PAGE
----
1997 January 12 - .
09:27 GMT - .
Launch Site: Cape Canaveral. Launch Complex: Cape Canaveral LC39B. LV Family: Shuttle. Launch Vehicle: Shuttle. LV Configuration: Space Shuttle STS-81.
- STS-81 - .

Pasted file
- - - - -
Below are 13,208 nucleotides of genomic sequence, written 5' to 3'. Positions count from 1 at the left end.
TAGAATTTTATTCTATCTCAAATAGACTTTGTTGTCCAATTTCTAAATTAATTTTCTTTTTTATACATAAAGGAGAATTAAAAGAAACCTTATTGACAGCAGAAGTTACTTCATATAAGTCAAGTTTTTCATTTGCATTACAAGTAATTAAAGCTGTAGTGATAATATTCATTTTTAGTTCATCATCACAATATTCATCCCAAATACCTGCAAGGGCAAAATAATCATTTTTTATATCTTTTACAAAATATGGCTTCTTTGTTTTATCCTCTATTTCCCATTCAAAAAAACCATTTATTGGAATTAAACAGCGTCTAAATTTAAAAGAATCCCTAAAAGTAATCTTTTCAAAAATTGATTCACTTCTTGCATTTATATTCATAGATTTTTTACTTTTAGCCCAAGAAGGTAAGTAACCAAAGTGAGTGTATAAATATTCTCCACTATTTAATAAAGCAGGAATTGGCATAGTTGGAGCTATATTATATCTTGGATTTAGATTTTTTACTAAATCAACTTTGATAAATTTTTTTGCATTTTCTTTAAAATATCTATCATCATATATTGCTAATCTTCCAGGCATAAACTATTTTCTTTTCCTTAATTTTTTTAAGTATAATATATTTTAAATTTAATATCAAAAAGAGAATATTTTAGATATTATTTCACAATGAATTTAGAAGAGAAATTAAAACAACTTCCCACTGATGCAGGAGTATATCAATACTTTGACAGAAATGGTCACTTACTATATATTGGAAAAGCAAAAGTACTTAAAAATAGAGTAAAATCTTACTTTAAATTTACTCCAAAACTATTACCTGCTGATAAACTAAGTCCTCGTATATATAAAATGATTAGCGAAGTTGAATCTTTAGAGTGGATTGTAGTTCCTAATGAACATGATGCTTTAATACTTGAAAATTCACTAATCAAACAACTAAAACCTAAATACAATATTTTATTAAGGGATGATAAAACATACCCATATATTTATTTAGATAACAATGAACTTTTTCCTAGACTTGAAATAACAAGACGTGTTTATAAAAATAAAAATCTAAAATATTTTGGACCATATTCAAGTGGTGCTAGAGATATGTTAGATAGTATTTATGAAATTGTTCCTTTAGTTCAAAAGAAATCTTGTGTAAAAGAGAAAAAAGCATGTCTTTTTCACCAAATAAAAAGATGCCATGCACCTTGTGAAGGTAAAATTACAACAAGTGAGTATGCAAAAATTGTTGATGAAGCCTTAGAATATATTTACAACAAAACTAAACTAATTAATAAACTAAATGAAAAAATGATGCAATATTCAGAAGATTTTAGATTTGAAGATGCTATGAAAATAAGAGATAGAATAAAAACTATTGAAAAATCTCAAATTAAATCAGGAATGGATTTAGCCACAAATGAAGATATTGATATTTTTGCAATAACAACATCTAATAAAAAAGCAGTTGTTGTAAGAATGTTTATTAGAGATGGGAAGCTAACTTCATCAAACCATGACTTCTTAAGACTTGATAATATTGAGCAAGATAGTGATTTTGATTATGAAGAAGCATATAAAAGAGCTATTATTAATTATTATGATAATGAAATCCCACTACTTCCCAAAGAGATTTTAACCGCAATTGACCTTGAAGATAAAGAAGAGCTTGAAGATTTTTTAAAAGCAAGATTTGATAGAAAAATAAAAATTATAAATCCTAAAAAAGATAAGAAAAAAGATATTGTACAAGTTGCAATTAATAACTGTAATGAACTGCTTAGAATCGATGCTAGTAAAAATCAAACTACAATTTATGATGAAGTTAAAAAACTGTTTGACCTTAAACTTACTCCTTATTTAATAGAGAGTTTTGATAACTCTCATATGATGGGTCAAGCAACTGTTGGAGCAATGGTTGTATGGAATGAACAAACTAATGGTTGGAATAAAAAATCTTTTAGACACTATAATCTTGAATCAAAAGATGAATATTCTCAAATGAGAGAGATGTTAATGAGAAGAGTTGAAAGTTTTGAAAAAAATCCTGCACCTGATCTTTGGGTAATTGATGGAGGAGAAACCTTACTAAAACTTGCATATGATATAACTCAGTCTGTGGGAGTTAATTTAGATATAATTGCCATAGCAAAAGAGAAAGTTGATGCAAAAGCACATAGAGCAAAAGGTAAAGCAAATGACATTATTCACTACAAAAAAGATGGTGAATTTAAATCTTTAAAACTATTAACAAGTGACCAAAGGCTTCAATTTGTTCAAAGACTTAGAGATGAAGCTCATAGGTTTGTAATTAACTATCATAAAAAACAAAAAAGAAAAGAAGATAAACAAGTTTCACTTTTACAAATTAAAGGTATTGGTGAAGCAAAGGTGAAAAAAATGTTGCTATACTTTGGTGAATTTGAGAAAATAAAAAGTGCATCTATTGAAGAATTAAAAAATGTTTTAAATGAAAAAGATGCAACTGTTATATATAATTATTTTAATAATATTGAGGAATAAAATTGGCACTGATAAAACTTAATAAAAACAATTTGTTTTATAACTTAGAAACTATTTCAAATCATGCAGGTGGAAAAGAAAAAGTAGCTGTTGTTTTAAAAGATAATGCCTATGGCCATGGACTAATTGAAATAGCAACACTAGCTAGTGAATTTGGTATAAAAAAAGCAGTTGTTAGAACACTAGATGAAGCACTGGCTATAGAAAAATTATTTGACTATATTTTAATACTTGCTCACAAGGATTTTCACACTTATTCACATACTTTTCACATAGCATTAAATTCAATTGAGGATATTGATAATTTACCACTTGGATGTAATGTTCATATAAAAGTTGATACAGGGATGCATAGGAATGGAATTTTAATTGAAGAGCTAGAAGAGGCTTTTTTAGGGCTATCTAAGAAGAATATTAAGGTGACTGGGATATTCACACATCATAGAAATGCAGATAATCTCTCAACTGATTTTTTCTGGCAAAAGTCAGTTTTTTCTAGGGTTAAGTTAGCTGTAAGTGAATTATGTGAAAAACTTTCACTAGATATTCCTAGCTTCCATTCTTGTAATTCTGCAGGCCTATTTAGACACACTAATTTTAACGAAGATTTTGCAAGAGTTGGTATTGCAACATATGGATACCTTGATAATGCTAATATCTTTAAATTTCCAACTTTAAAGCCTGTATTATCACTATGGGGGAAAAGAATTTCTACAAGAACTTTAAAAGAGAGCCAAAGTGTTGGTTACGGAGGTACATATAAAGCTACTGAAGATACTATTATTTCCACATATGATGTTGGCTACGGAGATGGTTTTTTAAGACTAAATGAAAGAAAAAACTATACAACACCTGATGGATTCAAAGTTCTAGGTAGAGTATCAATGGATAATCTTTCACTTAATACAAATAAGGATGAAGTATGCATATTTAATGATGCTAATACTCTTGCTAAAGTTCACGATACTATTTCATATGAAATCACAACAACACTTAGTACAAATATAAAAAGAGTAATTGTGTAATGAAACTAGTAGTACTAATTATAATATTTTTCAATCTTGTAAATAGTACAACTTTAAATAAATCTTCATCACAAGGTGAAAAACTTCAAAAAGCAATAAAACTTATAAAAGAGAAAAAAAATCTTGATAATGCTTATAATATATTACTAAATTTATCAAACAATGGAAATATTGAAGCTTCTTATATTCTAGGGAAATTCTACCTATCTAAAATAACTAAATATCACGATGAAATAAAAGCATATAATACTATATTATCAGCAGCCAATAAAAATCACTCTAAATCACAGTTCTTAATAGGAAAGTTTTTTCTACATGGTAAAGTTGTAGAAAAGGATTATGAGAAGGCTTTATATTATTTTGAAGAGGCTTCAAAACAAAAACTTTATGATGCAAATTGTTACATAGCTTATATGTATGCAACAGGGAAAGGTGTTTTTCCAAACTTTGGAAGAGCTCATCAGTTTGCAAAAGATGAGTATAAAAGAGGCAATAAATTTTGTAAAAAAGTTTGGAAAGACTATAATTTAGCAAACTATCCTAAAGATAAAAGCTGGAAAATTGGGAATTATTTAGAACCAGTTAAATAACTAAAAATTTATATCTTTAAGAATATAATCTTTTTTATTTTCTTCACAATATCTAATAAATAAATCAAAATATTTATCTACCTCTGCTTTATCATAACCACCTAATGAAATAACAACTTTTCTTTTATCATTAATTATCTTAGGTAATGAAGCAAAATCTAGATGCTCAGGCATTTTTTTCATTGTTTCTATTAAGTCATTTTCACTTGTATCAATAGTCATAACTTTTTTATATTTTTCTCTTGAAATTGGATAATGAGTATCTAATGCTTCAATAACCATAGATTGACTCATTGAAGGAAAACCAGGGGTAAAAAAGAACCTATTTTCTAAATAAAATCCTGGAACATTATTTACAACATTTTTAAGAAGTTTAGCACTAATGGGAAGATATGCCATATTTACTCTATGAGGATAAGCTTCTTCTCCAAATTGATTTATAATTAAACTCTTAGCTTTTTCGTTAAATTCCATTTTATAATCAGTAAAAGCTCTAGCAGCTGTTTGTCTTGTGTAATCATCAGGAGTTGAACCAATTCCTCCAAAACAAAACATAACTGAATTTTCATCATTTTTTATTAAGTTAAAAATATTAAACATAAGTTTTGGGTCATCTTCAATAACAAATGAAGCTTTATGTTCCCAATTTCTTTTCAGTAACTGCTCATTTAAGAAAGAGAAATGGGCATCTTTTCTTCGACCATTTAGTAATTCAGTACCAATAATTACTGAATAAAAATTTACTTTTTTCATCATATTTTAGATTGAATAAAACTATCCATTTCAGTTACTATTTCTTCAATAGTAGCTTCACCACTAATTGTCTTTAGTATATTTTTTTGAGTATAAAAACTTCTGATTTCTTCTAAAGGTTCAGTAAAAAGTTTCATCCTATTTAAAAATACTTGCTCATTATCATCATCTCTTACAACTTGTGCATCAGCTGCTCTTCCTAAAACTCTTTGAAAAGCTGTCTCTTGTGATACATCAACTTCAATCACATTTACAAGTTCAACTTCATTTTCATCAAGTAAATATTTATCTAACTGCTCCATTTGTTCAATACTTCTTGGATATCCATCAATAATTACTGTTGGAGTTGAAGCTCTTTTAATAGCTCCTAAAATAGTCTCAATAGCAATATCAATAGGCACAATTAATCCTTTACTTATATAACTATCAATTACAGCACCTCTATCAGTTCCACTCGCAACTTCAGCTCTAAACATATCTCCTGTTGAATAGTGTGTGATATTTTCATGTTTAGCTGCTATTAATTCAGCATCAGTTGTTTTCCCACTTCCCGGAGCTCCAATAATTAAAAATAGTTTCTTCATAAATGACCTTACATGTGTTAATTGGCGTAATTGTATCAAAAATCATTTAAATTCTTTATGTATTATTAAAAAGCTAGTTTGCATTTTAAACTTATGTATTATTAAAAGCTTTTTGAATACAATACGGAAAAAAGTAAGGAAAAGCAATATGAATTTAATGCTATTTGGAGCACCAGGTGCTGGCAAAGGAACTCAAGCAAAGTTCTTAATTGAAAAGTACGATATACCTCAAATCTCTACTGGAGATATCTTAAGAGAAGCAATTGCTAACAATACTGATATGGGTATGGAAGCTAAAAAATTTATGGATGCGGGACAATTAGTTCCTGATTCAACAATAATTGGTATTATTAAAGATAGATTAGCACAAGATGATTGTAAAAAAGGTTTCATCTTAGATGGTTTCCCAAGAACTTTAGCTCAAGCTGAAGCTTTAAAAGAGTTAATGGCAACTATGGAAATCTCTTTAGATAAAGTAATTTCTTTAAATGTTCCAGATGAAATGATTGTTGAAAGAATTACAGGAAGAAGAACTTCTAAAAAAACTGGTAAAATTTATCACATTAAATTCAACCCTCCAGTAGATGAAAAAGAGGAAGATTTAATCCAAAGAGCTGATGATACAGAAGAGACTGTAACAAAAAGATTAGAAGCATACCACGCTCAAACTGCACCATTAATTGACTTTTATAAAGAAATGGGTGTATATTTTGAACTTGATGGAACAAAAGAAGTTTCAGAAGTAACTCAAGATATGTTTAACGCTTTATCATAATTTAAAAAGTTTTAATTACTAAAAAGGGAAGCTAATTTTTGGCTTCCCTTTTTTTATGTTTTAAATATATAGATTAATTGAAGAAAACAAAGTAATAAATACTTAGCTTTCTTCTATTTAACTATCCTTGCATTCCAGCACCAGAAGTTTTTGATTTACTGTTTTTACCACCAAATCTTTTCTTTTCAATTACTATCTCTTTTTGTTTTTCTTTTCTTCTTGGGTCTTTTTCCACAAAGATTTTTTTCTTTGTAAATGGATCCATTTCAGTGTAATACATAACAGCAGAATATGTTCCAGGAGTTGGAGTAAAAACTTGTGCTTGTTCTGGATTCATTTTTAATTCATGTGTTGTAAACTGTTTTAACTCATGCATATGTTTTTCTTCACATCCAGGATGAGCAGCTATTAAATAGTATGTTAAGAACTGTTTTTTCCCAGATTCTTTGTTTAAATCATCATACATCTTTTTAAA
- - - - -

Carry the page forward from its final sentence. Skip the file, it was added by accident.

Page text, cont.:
Call Sign: Atlantis. Crew: Baker, Mike; Jett; Wisoff; Grunsfeld; Ivins; Linenger. Payload: Atlantis F18 / Spacehab Double Module. Nation: USA. Related Persons: Baker, Mike; Jett; Wisoff; Grunsfeld; Ivins; Linenger. Agency: NASA Houston. Program: Mir. Class: Manned. Type: Manned spaceplane. Flight: Mir NASA-2; Mir EO-22; STS-81; Mir NASA-3. Spacecraft: Atlantis. Duration: 10.20 days. Decay Date: 1997-01-22 . USAF Sat Cat: 24711 . COSPAR: 1997-001A. Apogee: 380 km (230 mi). Perigee: 343 km (213 mi). Inclination: 51.7000 deg. Period: 91.80 min. After a night launch of Space Shuttle Atlantis, the Shuttle docked with Mir at 03:55 GMT on January 14. STS-81 transferred 2,715 kg of equipment to and from the Mir, the largest transfer of items to that date. During the docked phase, 640 kg of water, 515 kg of U.S. science equipment, 1,000 kg of Russian logistics, and 120 kg of miscellaneous material were transferred to Mir. Returned to Earth aboard Atlantis were 570 kg of U.S. science material, 405 kg of Russian logistics and 98 kg of miscellaneous material. At 02:16 GMT January 19, Atlantis separated from Mir after picking up John Blaha, who had arrived aboard STS-79 on September 19, 1996, and dropping off Jerry Linenger, who was to stay aboard Mir for over four months. The Shuttle backed off along the -RBAR (i.e. toward the Earth) to a distance of 140 m before beginning a flyaround at 02:31 GMT. Most of the flyaround was at a distance from Mir of 170 m. The first 'orbit' around Mir was complete at 03:15, and the second was completed at 04:02 GMT. Then the Orbiter fired its jets to drift away from the orbit of Mir. NASA's first Shuttle mission of 1997 came to a close with a landing at the Kennedy Space Center at 14:22 GMT on January 22 (after the first opportunity was waved off due to cloud cover at the Cape).